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A troop of Boy Scouts hiking in Colorado's San Juan Mountains was rescued Wednesday after becoming stuck in deep snow on an ice field, authorities said.
The group of 36 kids and seven adults were reported to be "cold, wet and tired" but were in good enough spirits that they decided to continue on their way after being escorted back to a trailhead in the Red Mountain Pass area of the mountains, Ouray County spokesperson Marti Whitmore said.
"We’ve had a very wet rainy spring, but up in the mountains, at that elevation it’s really snowy," Whitmore said. With recent days of warmer temperatures, some of that snow melted and turned to ice, she said. "It can make traversing that area very difficult and deep."
The group of hikers from Arizona sent a distress signal on Wednesday morning and the the Ouray County Sheriff’s Office was contacted at around 7 a.m. local time with a request to help the stranded Scouts, who were stranded in Richmond Pass at an elevation 12,300 feet.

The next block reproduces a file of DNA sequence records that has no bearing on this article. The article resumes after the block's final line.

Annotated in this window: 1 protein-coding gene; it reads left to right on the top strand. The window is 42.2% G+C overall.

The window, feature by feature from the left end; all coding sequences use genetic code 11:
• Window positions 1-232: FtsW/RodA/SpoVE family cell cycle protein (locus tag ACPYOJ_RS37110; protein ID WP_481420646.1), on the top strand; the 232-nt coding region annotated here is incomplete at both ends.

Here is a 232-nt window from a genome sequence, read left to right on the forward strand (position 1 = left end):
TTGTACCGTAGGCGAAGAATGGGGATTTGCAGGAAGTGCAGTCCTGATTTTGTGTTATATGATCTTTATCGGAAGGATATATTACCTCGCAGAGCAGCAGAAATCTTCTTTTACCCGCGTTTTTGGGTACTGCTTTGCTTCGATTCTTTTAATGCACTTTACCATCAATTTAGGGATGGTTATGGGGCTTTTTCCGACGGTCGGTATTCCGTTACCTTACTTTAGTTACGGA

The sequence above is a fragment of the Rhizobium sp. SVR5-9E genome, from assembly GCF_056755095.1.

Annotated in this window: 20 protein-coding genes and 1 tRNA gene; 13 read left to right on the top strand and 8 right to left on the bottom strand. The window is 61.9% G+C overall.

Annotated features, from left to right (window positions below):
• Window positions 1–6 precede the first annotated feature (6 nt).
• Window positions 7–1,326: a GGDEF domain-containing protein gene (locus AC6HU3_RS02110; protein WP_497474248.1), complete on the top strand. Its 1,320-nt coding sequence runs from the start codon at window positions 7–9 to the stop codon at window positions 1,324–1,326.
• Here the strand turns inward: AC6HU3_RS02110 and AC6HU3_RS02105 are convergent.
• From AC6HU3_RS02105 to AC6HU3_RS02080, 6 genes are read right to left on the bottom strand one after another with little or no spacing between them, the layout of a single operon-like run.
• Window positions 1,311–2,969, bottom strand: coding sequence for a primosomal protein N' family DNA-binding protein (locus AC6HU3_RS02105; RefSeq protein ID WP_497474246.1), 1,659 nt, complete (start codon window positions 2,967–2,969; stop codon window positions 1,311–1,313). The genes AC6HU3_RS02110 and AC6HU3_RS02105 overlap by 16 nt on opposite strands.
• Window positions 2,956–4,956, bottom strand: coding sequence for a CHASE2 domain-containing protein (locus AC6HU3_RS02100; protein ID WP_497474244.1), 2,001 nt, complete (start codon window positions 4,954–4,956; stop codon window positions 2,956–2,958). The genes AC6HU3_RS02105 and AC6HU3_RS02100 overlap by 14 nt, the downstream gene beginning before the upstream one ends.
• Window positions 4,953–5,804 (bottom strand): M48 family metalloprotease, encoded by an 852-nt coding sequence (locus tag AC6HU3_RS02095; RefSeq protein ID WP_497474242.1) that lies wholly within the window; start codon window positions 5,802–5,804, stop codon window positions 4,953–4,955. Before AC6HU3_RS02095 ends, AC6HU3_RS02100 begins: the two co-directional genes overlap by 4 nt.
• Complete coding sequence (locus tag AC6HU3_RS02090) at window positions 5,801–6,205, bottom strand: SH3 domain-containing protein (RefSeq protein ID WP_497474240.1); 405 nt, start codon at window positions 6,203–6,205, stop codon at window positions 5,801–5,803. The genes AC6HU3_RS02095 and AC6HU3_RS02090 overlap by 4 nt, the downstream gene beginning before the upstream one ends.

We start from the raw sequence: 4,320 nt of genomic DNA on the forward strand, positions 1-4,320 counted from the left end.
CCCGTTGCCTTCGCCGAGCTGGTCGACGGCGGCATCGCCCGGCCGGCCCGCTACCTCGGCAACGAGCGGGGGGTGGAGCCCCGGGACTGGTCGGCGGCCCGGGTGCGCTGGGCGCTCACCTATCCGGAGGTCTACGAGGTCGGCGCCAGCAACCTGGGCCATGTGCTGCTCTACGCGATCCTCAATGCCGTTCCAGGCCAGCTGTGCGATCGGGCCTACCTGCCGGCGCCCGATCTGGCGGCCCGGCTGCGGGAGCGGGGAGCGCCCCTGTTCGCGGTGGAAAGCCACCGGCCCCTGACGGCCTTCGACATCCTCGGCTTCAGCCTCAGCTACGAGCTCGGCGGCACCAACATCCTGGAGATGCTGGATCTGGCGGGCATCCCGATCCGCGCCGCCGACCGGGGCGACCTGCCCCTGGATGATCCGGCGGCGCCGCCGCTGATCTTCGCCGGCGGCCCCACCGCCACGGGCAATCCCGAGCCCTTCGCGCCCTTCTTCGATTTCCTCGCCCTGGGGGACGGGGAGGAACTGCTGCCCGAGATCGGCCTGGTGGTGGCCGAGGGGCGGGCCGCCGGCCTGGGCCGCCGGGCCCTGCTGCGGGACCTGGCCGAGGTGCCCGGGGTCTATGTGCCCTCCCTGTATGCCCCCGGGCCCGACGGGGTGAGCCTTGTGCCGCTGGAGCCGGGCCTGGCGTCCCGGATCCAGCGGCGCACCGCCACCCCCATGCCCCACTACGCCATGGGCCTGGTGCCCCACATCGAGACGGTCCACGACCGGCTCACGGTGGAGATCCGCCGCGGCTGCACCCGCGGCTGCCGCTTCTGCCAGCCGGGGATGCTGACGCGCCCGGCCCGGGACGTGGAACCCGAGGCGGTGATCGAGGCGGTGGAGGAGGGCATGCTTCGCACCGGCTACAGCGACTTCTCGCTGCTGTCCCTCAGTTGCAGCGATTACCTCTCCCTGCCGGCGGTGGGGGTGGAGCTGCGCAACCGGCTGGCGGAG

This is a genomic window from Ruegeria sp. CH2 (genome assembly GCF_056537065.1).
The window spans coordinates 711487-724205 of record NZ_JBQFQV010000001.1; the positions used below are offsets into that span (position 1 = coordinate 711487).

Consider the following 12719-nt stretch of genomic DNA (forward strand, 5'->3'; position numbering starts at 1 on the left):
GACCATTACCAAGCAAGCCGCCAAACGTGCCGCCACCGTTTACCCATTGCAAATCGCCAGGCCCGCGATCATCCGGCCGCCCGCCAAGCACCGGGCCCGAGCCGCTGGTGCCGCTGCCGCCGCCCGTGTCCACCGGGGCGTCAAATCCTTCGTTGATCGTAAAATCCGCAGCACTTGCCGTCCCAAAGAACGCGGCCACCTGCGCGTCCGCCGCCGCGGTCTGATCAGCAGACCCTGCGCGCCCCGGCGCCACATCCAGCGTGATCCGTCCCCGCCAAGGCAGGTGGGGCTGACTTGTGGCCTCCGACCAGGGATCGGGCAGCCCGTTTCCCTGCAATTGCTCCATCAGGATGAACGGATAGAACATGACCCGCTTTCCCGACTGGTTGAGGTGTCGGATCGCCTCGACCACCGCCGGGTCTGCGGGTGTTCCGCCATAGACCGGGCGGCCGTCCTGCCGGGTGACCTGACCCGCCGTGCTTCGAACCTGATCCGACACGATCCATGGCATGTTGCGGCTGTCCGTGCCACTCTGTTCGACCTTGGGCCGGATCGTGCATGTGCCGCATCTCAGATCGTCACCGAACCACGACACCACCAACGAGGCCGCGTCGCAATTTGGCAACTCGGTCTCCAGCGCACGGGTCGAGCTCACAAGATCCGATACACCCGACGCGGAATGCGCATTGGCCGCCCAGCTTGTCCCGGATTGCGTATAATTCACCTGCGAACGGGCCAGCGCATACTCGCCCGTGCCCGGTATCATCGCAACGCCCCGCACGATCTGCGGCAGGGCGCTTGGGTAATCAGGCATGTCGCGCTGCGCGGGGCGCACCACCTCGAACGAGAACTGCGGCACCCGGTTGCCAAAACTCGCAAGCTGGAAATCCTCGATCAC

A first rescue team found a dirt road leading up to the pass blocked by snow, but a second team taking a different approach used a paved road to reach a trailhead and free the group at around 10:30 a.m., Whitmore said.
"The scouts had apparently been hiking and camping in the area for a few days,” the county said in a statement. Only very minor injuries were reported, and the group was led back to the trailhead where they continued on their way, Whitmore said.
The Red Mountain Pass area, located between Ouray and Silverton in the southwestern part of the state, is popular with snow-shoers and cross-country skiers, Whitmore said.
"Most years we don’t have quite that much snow up there," she said.